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20-01-11 - More Violence in Puerto Rico as University Student Fee is Imposed

20-01-11 - More Violence in Puerto Rico as University Student Fee is Imposed

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Published by William J Greenberg
Uniriot.org - Il Network Delle Facoltà Ribelli
More Violence in Puerto Rico as University Student Fee is Imposed
THURSDAY, 20 JANUARY 2011 12:43 MARITZA STANCHICH

The imposition of student fees appears imminent at University of Puerto Rico despite violent clashes of striking students with riot police last week. The final date to pay the fee is this Wednesday. The student movement is now regrouping into another phase of the struggle, with plans to continue the strike and preparing for future
Uniriot.org - Il Network Delle Facoltà Ribelli
More Violence in Puerto Rico as University Student Fee is Imposed
THURSDAY, 20 JANUARY 2011 12:43 MARITZA STANCHICH

The imposition of student fees appears imminent at University of Puerto Rico despite violent clashes of striking students with riot police last week. The final date to pay the fee is this Wednesday. The student movement is now regrouping into another phase of the struggle, with plans to continue the strike and preparing for future

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Published by: William J Greenberg on Feb 16, 2011
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More Violence in Puerto Rico as University Student Fee is Imposed
THURSDAY, 20 JANUARY 2011 12:43 MARITZA STANCHICH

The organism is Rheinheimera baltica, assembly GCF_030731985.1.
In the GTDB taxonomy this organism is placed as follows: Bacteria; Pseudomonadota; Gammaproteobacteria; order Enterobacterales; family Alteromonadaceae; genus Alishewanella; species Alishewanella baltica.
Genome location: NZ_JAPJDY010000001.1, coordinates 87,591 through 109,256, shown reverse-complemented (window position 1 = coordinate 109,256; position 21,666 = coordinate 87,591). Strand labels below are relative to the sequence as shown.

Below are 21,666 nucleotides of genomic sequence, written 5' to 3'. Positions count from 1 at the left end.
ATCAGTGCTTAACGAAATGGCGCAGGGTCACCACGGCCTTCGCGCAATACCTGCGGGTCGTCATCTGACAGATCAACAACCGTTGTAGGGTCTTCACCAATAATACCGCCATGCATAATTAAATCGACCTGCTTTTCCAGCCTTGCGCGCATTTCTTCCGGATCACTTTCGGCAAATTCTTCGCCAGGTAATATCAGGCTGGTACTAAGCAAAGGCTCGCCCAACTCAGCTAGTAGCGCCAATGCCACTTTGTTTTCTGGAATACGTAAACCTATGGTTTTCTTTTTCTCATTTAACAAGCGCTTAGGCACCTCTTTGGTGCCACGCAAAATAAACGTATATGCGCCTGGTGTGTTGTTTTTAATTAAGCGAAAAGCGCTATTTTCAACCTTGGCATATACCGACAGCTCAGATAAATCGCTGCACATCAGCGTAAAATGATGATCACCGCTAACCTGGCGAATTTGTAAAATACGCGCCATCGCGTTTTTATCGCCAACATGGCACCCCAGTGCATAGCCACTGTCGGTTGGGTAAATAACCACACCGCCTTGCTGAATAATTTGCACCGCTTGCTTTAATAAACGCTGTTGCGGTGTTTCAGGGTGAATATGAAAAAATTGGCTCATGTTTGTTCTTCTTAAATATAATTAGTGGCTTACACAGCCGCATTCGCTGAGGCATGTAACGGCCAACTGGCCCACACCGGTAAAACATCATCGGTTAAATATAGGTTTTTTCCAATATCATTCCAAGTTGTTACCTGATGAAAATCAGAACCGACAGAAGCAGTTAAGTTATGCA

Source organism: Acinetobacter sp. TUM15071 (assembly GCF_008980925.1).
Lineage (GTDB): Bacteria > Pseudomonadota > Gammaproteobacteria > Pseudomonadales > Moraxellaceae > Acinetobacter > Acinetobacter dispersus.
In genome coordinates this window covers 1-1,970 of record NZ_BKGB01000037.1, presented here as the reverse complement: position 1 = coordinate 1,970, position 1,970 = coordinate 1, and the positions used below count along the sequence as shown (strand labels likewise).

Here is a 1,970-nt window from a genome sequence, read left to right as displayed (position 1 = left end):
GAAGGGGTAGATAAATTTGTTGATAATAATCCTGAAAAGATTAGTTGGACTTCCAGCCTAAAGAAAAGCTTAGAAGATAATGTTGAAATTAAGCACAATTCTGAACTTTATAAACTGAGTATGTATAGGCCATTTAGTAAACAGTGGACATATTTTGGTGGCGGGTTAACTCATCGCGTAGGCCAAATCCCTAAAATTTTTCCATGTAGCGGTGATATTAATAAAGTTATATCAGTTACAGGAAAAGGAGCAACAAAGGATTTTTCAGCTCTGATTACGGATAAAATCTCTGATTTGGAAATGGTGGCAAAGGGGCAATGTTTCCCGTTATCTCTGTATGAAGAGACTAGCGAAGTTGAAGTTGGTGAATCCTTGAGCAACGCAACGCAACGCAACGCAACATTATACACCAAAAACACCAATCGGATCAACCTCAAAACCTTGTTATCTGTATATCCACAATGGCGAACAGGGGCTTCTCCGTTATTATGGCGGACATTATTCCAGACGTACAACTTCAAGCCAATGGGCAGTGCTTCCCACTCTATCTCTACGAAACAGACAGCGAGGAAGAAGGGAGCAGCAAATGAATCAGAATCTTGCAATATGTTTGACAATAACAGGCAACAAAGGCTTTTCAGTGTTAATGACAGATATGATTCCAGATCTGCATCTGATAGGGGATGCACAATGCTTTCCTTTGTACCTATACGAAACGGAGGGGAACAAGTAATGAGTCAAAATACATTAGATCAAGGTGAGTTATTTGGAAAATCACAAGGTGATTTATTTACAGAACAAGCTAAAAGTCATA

The imposition of student feesappears imminent at University of Puerto Rico despite violent clashes of striking students withriot police last week. The final date to pay the fee is this Wednesday. The student movement isnow regrouping into another phase of the struggle, with plans to continue the strike and preparing for future reimbursement of the fee through a possible class-action lawsuit. Strikeleaders today are asking students who oppose the $800 fee-the vast majority regardless of their  position on the strike-to opt for paying the first installment and thereby retain their status of enrollment. Assuming it is not hiked, the fee will be $400 in the ensuing semesters."Paying and remaining students is not undermining the strike. Rather it's pay and protest-the process continues," said Xiomara Caro, a law school student and one of the spokespersons for the Comité de Representación Estudiantil (Student Representative Committee).Students are also being advised to write "Pago Bajo Protesta" or "Payment Under Protest" on payments via checks or money orders for evidence of their opposition in the event of reimbursements through a class action lawsuit, successfully achieved in a 2010 ruling againstUniversity of California (as well as in an earlier class action suit against that same institution,Kashmiri v. UC Regents). However, the administration automatically charged the full fee from